Can You Hedge Bets at the Same Sportsbook?
Many sportsbooks take hedge bets. In many situations, you’re betting on both sides of the same game. But many sportsbooks treat each bet individually.
However, it is always smart to see if your sportsbook has an issue with it. And if you are making bets in online sportsbooks, you must be more careful.
The reason some online sportsbooks frown on hedge betting is that they give deposit bonuses. Deposit bonuses have play requirements. The sportsbooks don’t want you to make bets on both sides of games to clear bonuses.
But don’t worry if the sportsbook where you usually place bets doesn’t allow hedge betting. It’s easy to work around this. The answer is in the next section.
Using Different Sportsbooks for Hedging Bets
Even if your regular sportsbook accepts hedge bets, there are a couple of good reasons to use different sportsbooks to place hedge bets.
When you place a hedge bet, it’s a lot like placing a regular wager. You are still looking for the best lines. The best way to find the best lines is to have access to lines at several different sportsbooks.
Another reason why you should use multiple sportsbooks is that you can exploit bonus offers and loss rebate offers. If you receive a $1,000 deposit bonus from an online sportsbook, it’s great. But aren’t two $1,000 bonuses better? Or what if you can get a loss rebate at a different sportsbook?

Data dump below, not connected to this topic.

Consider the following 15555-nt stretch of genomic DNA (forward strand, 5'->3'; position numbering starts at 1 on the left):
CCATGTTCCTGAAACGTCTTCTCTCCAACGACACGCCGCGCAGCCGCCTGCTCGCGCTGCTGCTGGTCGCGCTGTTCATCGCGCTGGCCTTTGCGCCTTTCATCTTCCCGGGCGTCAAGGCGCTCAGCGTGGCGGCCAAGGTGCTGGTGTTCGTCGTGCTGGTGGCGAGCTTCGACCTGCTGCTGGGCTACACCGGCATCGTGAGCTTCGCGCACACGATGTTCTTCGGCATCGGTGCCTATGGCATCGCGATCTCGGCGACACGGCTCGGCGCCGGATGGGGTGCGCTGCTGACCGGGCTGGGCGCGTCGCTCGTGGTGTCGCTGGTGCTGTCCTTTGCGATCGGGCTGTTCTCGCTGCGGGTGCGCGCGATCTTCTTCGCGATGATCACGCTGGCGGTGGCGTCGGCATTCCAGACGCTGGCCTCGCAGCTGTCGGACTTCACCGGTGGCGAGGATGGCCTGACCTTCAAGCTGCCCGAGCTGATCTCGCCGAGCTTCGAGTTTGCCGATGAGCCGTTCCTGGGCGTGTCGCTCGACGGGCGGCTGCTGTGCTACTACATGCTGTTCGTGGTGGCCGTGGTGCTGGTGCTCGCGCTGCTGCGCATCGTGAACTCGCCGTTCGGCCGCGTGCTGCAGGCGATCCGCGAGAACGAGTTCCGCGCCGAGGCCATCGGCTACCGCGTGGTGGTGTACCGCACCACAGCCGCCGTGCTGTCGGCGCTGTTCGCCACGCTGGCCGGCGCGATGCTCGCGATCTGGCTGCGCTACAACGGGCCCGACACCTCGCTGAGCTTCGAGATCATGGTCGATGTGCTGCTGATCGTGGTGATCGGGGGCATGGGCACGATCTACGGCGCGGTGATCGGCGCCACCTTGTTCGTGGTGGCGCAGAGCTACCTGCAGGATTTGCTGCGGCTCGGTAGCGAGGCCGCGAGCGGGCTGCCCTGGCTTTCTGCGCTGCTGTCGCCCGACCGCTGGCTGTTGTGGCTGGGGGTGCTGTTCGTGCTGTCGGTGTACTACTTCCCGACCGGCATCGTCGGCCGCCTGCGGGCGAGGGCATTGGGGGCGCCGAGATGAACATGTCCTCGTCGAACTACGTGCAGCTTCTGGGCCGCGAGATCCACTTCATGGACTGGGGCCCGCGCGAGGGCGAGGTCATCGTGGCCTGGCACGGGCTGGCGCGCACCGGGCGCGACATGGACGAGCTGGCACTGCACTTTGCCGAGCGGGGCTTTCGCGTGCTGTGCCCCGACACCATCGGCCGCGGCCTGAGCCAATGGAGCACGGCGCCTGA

Few things are better in sports betting than using a loss rebate wager to hedge a bet at another sportsbook. Accessing more betting lines and using bonus offers makes using multiple sportsbooks for hedge betting a smart move.
Do Professional Sports Bettors Use Hedge Betting?
Some professional sports bettors use hedge betting, and others don’t. So, there’s no right or wrong answer if you’re wondering if you should use hedge betting or not. Most pros who use hedging use it to reduce losses. Using hedging to lock in wins is okay, but it’s always at the expense of winning less.
Professional sports bettors focus on maximizing their wins and minimizing their losses. Using hedging to minimize losses fits. But minimizing wins isn’t what the pros are trying to do.
It doesn’t mean you can’t be a profitable professional sports bettor if you hedge your winning bets. But you need to keep a close eye on your overall profit before hedging wins.
Is Hedging Bets Illegal?
Hedging bet is NOT illegal. Not only is it legal, it’s often a sensible sports betting strategy. Ensuring that you get to keep some of the money you win and mitigating the risk of losing money always make sense, and it would be hard to point to a statute that makes being sensible illegal.